WASHINGTON — Former Marine Corps Capt. Greg Jacob says when women entered his company, everyone's training scores went up.

"The men didn't want to get beat by the women," he said. "So they started lifting more weights, pushing harder. The entire standard of the unit was raised."

That's why Jacob, a longtime advocate of integrating women into military combat posts, is frustrated with slow progress on the issue in recent years. He thinks the issue isn't one of political correctness and quotas, but instead one of re-examining ways to make the military stronger.

On Wednesday, Jacob was part of a group of advocates on Capitol Hill to discuss ongoing issues with women in the ranks, with a focus on the challenges still remaining 16 months after then-Defense Secretary Ash Carter announced plans to drop gender restrictions on all military jobs.

The move has been met with praise from equal rights activists and derision from some conservative groups, and has produced a slow and sometimes confusing mix of new integration rules for each of the services.

Already more than 640 women in the Army and 180 women in the Marines have entered previously closed artillery and combat engineer jobs, said Ellen Haring, retired Army colonel and a director at the Service Women's Action Network. Another 250-plus women in those two services have entered or finished infantry training.

She called those figures a positive step forward in a short period of time, but said military officials still need to engage in a host of other changes to ensure the success of future women service members and the overall health of the force.

At the top of the list of obstacles Wednesday was the Marine Corps' continued use of separate basic training courses for men and women, a practice which Commandant Gen. Robert Neller told lawmakers last month is under review by service leaders.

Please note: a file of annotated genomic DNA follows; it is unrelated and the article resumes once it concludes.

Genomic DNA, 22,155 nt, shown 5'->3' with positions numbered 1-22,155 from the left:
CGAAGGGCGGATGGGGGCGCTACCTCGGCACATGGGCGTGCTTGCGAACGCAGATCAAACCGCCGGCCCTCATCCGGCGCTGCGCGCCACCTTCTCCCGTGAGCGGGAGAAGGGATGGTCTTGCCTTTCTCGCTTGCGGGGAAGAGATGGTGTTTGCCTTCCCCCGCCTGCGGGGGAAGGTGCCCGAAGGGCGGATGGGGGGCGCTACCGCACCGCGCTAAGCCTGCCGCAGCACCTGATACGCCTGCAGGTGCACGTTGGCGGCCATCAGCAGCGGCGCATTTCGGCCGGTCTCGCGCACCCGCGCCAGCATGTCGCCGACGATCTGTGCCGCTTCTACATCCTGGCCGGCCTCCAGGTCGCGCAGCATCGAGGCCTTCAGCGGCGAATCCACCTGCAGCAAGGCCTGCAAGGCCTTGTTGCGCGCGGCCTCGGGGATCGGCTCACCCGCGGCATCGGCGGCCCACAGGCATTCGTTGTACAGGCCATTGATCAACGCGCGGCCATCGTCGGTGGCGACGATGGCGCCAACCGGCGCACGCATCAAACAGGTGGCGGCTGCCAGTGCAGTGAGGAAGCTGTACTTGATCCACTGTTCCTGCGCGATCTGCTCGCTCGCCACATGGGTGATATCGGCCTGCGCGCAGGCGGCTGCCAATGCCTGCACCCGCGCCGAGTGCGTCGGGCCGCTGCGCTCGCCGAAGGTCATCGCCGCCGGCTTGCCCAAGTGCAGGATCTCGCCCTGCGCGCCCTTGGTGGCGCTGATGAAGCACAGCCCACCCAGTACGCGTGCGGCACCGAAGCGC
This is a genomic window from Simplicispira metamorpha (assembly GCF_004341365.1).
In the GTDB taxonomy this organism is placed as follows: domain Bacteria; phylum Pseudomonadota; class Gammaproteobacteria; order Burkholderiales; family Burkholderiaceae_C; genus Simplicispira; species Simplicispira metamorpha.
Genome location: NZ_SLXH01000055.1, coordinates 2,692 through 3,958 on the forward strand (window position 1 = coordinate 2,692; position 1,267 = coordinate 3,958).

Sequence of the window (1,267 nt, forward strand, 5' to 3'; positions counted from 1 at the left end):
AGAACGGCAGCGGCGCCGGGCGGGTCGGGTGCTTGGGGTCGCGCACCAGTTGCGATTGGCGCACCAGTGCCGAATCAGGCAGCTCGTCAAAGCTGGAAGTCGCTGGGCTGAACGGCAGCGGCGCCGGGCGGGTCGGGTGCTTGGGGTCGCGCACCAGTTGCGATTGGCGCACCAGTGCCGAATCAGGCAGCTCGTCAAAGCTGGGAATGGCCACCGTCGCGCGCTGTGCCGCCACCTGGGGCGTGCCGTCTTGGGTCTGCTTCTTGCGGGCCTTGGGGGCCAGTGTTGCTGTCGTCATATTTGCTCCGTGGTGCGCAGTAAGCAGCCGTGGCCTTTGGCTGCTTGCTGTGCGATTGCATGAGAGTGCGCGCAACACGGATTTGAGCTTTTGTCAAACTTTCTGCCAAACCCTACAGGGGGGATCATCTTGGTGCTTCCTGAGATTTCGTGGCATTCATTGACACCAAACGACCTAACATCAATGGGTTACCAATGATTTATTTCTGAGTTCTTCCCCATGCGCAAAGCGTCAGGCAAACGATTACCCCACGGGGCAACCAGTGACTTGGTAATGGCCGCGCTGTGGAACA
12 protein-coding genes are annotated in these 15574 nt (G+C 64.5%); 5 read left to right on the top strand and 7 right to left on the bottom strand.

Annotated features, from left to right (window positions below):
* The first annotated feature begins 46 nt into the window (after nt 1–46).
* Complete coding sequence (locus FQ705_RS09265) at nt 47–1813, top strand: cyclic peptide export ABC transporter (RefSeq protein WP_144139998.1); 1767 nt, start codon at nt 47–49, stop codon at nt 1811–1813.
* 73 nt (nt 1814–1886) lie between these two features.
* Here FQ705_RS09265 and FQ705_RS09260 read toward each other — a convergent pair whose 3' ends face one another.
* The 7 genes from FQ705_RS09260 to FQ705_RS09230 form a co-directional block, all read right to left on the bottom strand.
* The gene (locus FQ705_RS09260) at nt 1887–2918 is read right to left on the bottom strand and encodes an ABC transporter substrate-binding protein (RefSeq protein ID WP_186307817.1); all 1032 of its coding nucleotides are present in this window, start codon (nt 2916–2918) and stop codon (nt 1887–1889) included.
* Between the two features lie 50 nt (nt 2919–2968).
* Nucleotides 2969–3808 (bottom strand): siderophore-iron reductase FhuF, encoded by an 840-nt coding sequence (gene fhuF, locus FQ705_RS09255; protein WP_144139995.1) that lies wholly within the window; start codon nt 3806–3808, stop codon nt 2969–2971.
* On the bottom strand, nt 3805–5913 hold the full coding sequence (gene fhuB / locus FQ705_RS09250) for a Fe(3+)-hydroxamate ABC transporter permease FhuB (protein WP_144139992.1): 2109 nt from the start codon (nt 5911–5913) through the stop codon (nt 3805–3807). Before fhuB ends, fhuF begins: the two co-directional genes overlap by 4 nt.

But Neller pushed back on congressional criticism that the training is "segregated" since some aspects of the training include both men and women. Under questioning, he acknowledged that the Corps’ practice is more separate than that of the other services.

Critics said the practice needs to stop.

"Our feeling is that in addition to giving sub-par training to women … they also come into a service where the message is sent — to them and to their male peers — that they are second-class citizens," said Gillian Thomas, a senior staff attorney at the American Civil Liberties Union.

"If from day one that inequality exists, then real integration is not ever going to happen."

The ACLU has had a lawsuit on military gender roles pending for several years, even after Carter’s announcement. Thomas said the goal now is to ensure fair implementation of the new policy. A court conference on the issue is scheduled for July.

Meanwhile, SWAN officials said they hope continued congressional pressure on the issue will force military leaders to move forward on improvements like better gender-specific gear to troops (like body armor and helmets) and re-examining training standards to ensure their relevance for all service members, regardless of gender.

They’re hopeful those changes will lead to broader cultural shifts in the military like the ones several women who have entered infantry roles have already seen.

Second Lt. Wednesday Nelson, a Colorado National Guard officer who was among the graduates of the first Army integrated infantry officer courses, said she saw significant skepticism from her male peers when she first started training, but gained respect as they saw her being held to the same standards.

Still, she expects continued pushback until women in infantry jobs becomes the norm.

"For now, anything you’ve accomplished or failed is always going to be focused on more than the men," she said.

Leo Shane III covers Congress, Veterans Affairs and the White House for Military Times. He can be reached at lshane@militarytimes.com.